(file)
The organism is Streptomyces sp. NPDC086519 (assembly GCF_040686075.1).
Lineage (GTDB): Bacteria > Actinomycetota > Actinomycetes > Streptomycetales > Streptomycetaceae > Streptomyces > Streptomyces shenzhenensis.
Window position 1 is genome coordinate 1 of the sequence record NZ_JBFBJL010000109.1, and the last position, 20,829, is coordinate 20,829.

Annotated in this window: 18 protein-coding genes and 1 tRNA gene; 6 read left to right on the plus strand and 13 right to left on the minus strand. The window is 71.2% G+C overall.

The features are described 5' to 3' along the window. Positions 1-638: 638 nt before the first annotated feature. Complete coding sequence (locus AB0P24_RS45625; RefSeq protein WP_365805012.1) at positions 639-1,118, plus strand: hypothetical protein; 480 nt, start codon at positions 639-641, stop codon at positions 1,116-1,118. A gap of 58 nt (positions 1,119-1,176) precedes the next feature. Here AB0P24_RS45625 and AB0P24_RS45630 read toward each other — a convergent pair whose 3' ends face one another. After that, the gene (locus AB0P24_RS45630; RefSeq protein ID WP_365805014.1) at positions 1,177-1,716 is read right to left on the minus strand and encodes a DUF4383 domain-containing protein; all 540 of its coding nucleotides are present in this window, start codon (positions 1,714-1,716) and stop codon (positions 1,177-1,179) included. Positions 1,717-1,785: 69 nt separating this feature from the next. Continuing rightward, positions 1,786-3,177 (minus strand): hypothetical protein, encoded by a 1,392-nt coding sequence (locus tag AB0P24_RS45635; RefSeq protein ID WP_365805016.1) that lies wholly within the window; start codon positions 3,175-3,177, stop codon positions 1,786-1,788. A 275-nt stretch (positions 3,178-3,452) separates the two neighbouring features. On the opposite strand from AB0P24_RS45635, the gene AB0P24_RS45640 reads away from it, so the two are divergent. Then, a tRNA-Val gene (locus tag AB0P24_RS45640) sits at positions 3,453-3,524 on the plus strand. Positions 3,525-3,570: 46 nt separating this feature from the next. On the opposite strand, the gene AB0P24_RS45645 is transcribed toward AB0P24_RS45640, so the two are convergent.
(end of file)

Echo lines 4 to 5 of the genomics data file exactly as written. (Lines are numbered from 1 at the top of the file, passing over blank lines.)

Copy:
Annotated in this window: 18 protein-coding genes and 1 tRNA gene; 6 read left to right on the plus strand and 13 right to left on the minus strand. The window is 71.2% G+C overall.

The features are described 5' to 3' along the window. Positions 1-638: 638 nt before the first annotated feature. Complete coding sequence (locus AB0P24_RS45625; RefSeq protein WP_365805012.1) at positions 639-1,118, plus strand: hypothetical protein; 480 nt, start codon at positions 639-641, stop codon at positions 1,116-1,118. A gap of 58 nt (positions 1,119-1,176) precedes the next feature. Here AB0P24_RS45625 and AB0P24_RS45630 read toward each other — a convergent pair whose 3' ends face one another. After that, the gene (locus AB0P24_RS45630; RefSeq protein ID WP_365805014.1) at positions 1,177-1,716 is read right to left on the minus strand and encodes a DUF4383 domain-containing protein; all 540 of its coding nucleotides are present in this window, start codon (positions 1,714-1,716) and stop codon (positions 1,177-1,179) included. Positions 1,717-1,785: 69 nt separating this feature from the next. Continuing rightward, positions 1,786-3,177 (minus strand): hypothetical protein, encoded by a 1,392-nt coding sequence (locus tag AB0P24_RS45635; RefSeq protein ID WP_365805016.1) that lies wholly within the window; start codon positions 3,175-3,177, stop codon positions 1,786-1,788. A 275-nt stretch (positions 3,178-3,452) separates the two neighbouring features. On the opposite strand from AB0P24_RS45635, the gene AB0P24_RS45640 reads away from it, so the two are divergent. Then, a tRNA-Val gene (locus tag AB0P24_RS45640) sits at positions 3,453-3,524 on the plus strand. Positions 3,525-3,570: 46 nt separating this feature from the next. On the opposite strand, the gene AB0P24_RS45645 is transcribed toward AB0P24_RS45640, so the two are convergent.